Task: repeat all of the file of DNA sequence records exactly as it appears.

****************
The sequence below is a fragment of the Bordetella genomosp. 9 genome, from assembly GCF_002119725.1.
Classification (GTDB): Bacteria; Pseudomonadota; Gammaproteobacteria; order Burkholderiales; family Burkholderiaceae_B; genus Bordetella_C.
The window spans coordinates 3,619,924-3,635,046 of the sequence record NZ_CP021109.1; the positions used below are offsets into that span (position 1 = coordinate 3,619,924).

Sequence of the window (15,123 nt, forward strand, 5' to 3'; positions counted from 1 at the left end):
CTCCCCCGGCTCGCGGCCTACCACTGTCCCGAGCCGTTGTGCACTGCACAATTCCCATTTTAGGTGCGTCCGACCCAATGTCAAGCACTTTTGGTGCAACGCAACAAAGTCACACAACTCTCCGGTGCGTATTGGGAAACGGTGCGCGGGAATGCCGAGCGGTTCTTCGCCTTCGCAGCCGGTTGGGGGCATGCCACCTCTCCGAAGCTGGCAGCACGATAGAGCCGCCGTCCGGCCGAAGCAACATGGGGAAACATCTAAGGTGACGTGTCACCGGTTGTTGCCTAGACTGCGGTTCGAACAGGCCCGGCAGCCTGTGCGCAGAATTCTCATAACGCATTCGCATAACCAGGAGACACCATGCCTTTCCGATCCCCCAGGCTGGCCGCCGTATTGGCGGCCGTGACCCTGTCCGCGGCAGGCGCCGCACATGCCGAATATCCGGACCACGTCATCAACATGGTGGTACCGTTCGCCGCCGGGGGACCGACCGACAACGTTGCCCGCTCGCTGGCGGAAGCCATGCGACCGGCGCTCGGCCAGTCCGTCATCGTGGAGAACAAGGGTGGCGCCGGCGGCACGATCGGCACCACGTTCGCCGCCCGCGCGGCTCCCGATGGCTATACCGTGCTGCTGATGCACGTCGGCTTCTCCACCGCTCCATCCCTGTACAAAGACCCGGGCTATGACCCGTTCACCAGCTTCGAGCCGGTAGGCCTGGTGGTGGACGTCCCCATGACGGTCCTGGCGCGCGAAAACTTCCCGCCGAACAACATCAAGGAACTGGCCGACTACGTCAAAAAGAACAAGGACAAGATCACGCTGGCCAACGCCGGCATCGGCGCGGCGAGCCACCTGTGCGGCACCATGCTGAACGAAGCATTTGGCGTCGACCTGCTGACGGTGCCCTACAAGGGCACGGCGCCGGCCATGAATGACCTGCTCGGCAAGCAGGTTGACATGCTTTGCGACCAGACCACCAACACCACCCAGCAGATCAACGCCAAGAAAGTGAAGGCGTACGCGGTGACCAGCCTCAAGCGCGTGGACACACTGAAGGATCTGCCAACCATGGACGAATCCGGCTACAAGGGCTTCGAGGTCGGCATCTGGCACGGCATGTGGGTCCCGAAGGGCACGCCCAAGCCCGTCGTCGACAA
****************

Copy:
The sequence below is a fragment of the Bordetella genomosp. 9 genome, from assembly GCF_002119725.1.
Classification (GTDB): Bacteria; Pseudomonadota; Gammaproteobacteria; order Burkholderiales; family Burkholderiaceae_B; genus Bordetella_C.
The window spans coordinates 3,619,924-3,635,046 of the sequence record NZ_CP021109.1; the positions used below are offsets into that span (position 1 = coordinate 3,619,924).

Sequence of the window (15,123 nt, forward strand, 5' to 3'; positions counted from 1 at the left end):
CTCCCCCGGCTCGCGGCCTACCACTGTCCCGAGCCGTTGTGCACTGCACAATTCCCATTTTAGGTGCGTCCGACCCAATGTCAAGCACTTTTGGTGCAACGCAACAAAGTCACACAACTCTCCGGTGCGTATTGGGAAACGGTGCGCGGGAATGCCGAGCGGTTCTTCGCCTTCGCAGCCGGTTGGGGGCATGCCACCTCTCCGAAGCTGGCAGCACGATAGAGCCGCCGTCCGGCCGAAGCAACATGGGGAAACATCTAAGGTGACGTGTCACCGGTTGTTGCCTAGACTGCGGTTCGAACAGGCCCGGCAGCCTGTGCGCAGAATTCTCATAACGCATTCGCATAACCAGGAGACACCATGCCTTTCCGATCCCCCAGGCTGGCCGCCGTATTGGCGGCCGTGACCCTGTCCGCGGCAGGCGCCGCACATGCCGAATATCCGGACCACGTCATCAACATGGTGGTACCGTTCGCCGCCGGGGGACCGACCGACAACGTTGCCCGCTCGCTGGCGGAAGCCATGCGACCGGCGCTCGGCCAGTCCGTCATCGTGGAGAACAAGGGTGGCGCCGGCGGCACGATCGGCACCACGTTCGCCGCCCGCGCGGCTCCCGATGGCTATACCGTGCTGCTGATGCACGTCGGCTTCTCCACCGCTCCATCCCTGTACAAAGACCCGGGCTATGACCCGTTCACCAGCTTCGAGCCGGTAGGCCTGGTGGTGGACGTCCCCATGACGGTCCTGGCGCGCGAAAACTTCCCGCCGAACAACATCAAGGAACTGGCCGACTACGTCAAAAAGAACAAGGACAAGATCACGCTGGCCAACGCCGGCATCGGCGCGGCGAGCCACCTGTGCGGCACCATGCTGAACGAAGCATTTGGCGTCGACCTGCTGACGGTGCCCTACAAGGGCACGGCGCCGGCCATGAATGACCTGCTCGGCAAGCAGGTTGACATGCTTTGCGACCAGACCACCAACACCACCCAGCAGATCAACGCCAAGAAAGTGAAGGCGTACGCGGTGACCAGCCTCAAGCGCGTGGACACACTGAAGGATCTGCCAACCATGGACGAATCCGGCTACAAGGGCTTCGAGGTCGGCATCTGGCACGGCATGTGGGTCCCGAAGGGCACGCCCAAGCCCGTCGTCGACAA